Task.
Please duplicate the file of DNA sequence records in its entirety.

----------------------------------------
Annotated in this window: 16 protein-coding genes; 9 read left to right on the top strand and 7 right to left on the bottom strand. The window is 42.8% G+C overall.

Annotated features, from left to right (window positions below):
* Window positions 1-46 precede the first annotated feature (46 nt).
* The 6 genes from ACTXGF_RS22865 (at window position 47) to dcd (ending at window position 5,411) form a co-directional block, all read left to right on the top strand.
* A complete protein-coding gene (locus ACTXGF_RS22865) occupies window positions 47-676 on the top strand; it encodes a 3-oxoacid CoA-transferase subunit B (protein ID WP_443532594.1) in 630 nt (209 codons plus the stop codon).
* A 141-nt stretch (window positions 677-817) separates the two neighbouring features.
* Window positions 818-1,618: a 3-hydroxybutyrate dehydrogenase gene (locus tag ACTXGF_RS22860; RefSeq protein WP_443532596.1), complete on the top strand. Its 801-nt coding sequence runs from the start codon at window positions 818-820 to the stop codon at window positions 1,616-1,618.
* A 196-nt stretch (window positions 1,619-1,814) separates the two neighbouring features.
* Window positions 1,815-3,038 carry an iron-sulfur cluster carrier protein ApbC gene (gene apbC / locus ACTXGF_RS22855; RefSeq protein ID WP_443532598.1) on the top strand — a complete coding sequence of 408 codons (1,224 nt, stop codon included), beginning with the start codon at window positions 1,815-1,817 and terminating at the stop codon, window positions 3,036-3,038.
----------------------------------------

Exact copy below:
Annotated in this window: 16 protein-coding genes; 9 read left to right on the top strand and 7 right to left on the bottom strand. The window is 42.8% G+C overall.

Annotated features, from left to right (window positions below):
* Window positions 1-46 precede the first annotated feature (46 nt).
* The 6 genes from ACTXGF_RS22865 (at window position 47) to dcd (ending at window position 5,411) form a co-directional block, all read left to right on the top strand.
* A complete protein-coding gene (locus ACTXGF_RS22865) occupies window positions 47-676 on the top strand; it encodes a 3-oxoacid CoA-transferase subunit B (protein ID WP_443532594.1) in 630 nt (209 codons plus the stop codon).
* A 141-nt stretch (window positions 677-817) separates the two neighbouring features.
* Window positions 818-1,618: a 3-hydroxybutyrate dehydrogenase gene (locus tag ACTXGF_RS22860; RefSeq protein WP_443532596.1), complete on the top strand. Its 801-nt coding sequence runs from the start codon at window positions 818-820 to the stop codon at window positions 1,616-1,618.
* A 196-nt stretch (window positions 1,619-1,814) separates the two neighbouring features.
* Window positions 1,815-3,038 carry an iron-sulfur cluster carrier protein ApbC gene (gene apbC / locus ACTXGF_RS22855; RefSeq protein ID WP_443532598.1) on the top strand — a complete coding sequence of 408 codons (1,224 nt, stop codon included), beginning with the start codon at window positions 1,815-1,817 and terminating at the stop codon, window positions 3,036-3,038.